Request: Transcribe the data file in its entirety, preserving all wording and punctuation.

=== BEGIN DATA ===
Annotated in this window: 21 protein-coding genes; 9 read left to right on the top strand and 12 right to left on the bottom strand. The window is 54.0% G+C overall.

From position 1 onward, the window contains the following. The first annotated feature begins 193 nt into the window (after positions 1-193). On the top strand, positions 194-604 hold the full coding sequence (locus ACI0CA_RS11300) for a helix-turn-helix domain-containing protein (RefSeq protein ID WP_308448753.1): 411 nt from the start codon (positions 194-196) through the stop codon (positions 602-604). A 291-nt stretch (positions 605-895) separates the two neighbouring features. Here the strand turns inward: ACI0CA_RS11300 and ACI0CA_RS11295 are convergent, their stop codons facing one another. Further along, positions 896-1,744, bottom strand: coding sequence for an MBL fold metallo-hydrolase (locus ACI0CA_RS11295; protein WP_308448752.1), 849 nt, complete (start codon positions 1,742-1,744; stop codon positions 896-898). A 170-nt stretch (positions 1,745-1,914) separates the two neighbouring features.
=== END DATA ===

Annotated in this window: 21 protein-coding genes; 9 read left to right on the top strand and 12 right to left on the bottom strand. The window is 54.0% G+C overall.

From position 1 onward, the window contains the following. The first annotated feature begins 193 nt into the window (after positions 1-193). On the top strand, positions 194-604 hold the full coding sequence (locus ACI0CA_RS11300) for a helix-turn-helix domain-containing protein (RefSeq protein ID WP_308448753.1): 411 nt from the start codon (positions 194-196) through the stop codon (positions 602-604). A 291-nt stretch (positions 605-895) separates the two neighbouring features. Here the strand turns inward: ACI0CA_RS11300 and ACI0CA_RS11295 are convergent, their stop codons facing one another. Further along, positions 896-1,744, bottom strand: coding sequence for an MBL fold metallo-hydrolase (locus ACI0CA_RS11295; protein WP_308448752.1), 849 nt, complete (start codon positions 1,742-1,744; stop codon positions 896-898). A 170-nt stretch (positions 1,745-1,914) separates the two neighbouring features.